• Mark Poole

    I thought These Final Hours was terrific. How was it promoted though? I may not be the presumed demographic but I was beginning to worry that it wasn’t being advertised at all. No review by Margaret and David, no review in The Australian, yet it’s an accomplished piece of filmmaking.

  • Jack from Jan Juc

    Loved the film but didn’t like the poster. Not a lot of pre-publicity. Strong word of mouth got me in the cinema to see it. I think Connelly ‘s strategy would have worked. Fewer screens and aim for good word of mouth. It’s a powerful film. Well done!

  • Hugh

    This sort of negative article helps no one.

    Are you really going to compare a $2 million Australian film with “Lucy” ($40 million) or “Guardians of the Galaxy” ($170 million)?

    Both of these Hollywood films have big stars and massive studio marketing campaigns.

    “These Final Hours” is vastly entertaining. Its filmmakers should be proud of what it has accomplished to date.

    The fact that the film is “heading towards being profitable” is the main thing and should have been the focus of the article.

    I can’t help but wonder if the writer of this article is enjoying the negativity. His tone seems to suggest so.

  • Miki Clarke

    A correction upon this article, “These Final Hours” recieved perhaps 10 – 15 standing clappers in its final black screen with the directors credit fading in at Cannes Directors Fortnight. The audience was a mixed scuffle of laughs and sighs of a big “waste of time”.

  • Phil Avalon

    I saw the promo on TV….then I saw the trailer at the cinema. OK…I wasn’t overly impressed with the marketing (No poster either) or the trailer. (But I do know cutting a good trailer is just as hard as cutting a good film)So that’s OK…..But at that huge P & A spend, these are the locomotives….right?
    On the flipside, I thought wow, this is a unique subject for an Aussie film, I want to see this movie. However, after reading the IF article & comments, it seems like there is that good old OZ ‘negative slant’ has come into play. What a shame. I’ll check it out anyway.
    And, from the current results, I agree with some comments, it seems like should have been released more selectively – maybe on 20 or 30 screens, and let it build from there.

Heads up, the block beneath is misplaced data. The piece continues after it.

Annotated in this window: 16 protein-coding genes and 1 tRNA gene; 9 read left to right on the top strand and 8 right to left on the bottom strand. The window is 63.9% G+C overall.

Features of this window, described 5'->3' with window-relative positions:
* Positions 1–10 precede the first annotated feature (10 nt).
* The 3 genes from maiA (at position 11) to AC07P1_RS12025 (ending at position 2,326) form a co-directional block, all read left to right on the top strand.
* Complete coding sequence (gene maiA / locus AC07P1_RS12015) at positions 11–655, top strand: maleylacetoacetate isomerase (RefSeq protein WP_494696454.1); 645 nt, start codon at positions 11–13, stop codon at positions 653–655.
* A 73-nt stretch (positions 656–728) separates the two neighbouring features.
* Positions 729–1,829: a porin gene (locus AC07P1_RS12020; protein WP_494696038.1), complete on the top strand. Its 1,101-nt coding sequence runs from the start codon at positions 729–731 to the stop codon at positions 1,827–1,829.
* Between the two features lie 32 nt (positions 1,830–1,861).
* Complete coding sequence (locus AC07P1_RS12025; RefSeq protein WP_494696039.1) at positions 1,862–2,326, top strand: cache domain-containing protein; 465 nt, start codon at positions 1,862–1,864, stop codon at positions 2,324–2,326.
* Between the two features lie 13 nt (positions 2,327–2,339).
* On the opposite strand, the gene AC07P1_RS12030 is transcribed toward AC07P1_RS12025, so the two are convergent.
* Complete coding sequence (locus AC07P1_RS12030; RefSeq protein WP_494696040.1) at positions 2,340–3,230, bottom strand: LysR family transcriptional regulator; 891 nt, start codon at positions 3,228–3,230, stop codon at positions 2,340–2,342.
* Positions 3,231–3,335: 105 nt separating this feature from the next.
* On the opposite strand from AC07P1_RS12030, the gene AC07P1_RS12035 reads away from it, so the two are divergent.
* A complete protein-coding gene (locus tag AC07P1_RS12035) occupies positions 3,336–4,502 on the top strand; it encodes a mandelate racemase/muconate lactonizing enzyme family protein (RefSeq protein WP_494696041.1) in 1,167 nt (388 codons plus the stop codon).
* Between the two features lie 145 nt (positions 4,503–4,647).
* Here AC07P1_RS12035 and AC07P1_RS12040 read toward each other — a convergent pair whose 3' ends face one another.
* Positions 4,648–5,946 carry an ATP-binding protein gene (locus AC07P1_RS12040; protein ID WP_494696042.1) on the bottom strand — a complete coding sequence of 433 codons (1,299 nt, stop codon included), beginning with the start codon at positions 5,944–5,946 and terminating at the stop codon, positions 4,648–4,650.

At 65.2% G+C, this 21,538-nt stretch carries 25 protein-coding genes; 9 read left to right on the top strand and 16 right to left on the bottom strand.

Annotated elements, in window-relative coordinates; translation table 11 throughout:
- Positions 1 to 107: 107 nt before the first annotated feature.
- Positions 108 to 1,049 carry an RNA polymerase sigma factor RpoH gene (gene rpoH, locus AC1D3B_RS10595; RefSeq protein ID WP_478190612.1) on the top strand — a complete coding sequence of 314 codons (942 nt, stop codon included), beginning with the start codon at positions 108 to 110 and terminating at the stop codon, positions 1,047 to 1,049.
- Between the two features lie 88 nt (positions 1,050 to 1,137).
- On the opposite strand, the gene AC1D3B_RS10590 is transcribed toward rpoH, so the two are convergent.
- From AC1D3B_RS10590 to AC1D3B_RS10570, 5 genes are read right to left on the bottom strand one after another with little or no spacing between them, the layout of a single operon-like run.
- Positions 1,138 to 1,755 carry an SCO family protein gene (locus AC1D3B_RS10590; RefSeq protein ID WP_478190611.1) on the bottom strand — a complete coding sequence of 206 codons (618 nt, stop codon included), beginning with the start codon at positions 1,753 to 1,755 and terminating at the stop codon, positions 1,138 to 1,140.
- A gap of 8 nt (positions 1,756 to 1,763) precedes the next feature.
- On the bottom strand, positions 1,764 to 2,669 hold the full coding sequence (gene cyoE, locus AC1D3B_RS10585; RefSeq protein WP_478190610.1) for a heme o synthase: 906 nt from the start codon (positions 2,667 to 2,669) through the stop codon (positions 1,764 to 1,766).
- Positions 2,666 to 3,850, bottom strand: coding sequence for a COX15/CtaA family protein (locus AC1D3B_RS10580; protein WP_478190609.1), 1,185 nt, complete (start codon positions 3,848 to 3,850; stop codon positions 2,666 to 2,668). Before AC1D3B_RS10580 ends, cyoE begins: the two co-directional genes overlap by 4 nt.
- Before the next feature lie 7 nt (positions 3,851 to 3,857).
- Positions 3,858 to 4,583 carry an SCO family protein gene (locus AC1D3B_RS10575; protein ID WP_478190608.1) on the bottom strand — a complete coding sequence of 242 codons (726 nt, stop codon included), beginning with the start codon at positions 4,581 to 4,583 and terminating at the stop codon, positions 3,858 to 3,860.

Financially, that ‘P & A’ spend will be hard to recoup with current numbers……Phew.
    But all the best to the film makers, you have taken on a risky subject & got it made & played….Well done guys….And hopefully it may recoup & profit from the R.O.W market.

  • Liz

    ‘Hours’, is that the Nicole Kidman film?

  • Rachel Hill

    I have been hanging out to see “These Final Hours”, and finally managed it today. I LOVED IT!! There is SO much to this film, it is deep and thought provoking, it made me laugh, it made me cry (a lot). I have been interested in this movie since I was approached about possibly filming some scenes in my home. I then discovered the writer/director was Zak Hilditch, a graduate of my University. I love that it is filmed in and around Perth, I recognised so many places. It’s awesome that the film has done so well. I have to say that I don’t think I would have gone to see it based on the trailer alone, but then I would have missed out big time. “These Final Hours” made me really think about what’s important in life, and how I should be making the most of every moment. I will never look out over the ocean to the horizon in the same way again! Brilliant Movie!

  • filmart_dd

    Based on Rachel Hill’s reaction above, the film should have opened in Perth and spread from there with Perth-wise people all over this country.

    How ever Screen Australia dropped their project for Building Audiences is beyond me (they did not reply when asked). That is the number one conundrum but it seems that nobody is working on it.

  • filmart_dd

    Who was it that persuaded the current generation of film producers that getting your film in a festival will help your cinema release?

    While festivalling may be a personal buzz over there for the producers, the Australian public just is not oriented that way.

  • grantal77

    I was gaging to see it since the 1st trailer was released earlier this year. Hoyts and Village have dropped this movie making myself unable to watch this. Thanks alot for supporting Australian Movies!